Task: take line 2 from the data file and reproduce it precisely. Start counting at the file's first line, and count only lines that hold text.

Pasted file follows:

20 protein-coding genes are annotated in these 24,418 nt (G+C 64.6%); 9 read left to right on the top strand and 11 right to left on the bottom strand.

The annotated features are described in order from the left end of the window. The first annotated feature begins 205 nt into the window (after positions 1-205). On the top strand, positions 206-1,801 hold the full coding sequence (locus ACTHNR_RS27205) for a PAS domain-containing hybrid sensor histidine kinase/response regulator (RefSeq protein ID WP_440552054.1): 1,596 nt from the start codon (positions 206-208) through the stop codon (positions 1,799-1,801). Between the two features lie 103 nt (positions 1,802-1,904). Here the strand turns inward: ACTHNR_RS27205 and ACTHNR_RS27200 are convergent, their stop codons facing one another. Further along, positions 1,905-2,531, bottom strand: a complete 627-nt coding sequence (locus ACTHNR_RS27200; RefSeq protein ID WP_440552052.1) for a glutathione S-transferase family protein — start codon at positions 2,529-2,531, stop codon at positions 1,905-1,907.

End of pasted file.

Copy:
The annotated features are described in order from the left end of the window. The first annotated feature begins 205 nt into the window (after positions 1-205). On the top strand, positions 206-1,801 hold the full coding sequence (locus ACTHNR_RS27205) for a PAS domain-containing hybrid sensor histidine kinase/response regulator (RefSeq protein ID WP_440552054.1): 1,596 nt from the start codon (positions 206-208) through the stop codon (positions 1,799-1,801). Between the two features lie 103 nt (positions 1,802-1,904). Here the strand turns inward: ACTHNR_RS27205 and ACTHNR_RS27200 are convergent, their stop codons facing one another. Further along, positions 1,905-2,531, bottom strand: a complete 627-nt coding sequence (locus ACTHNR_RS27200; RefSeq protein ID WP_440552052.1) for a glutathione S-transferase family protein — start codon at positions 2,529-2,531, stop codon at positions 1,905-1,907.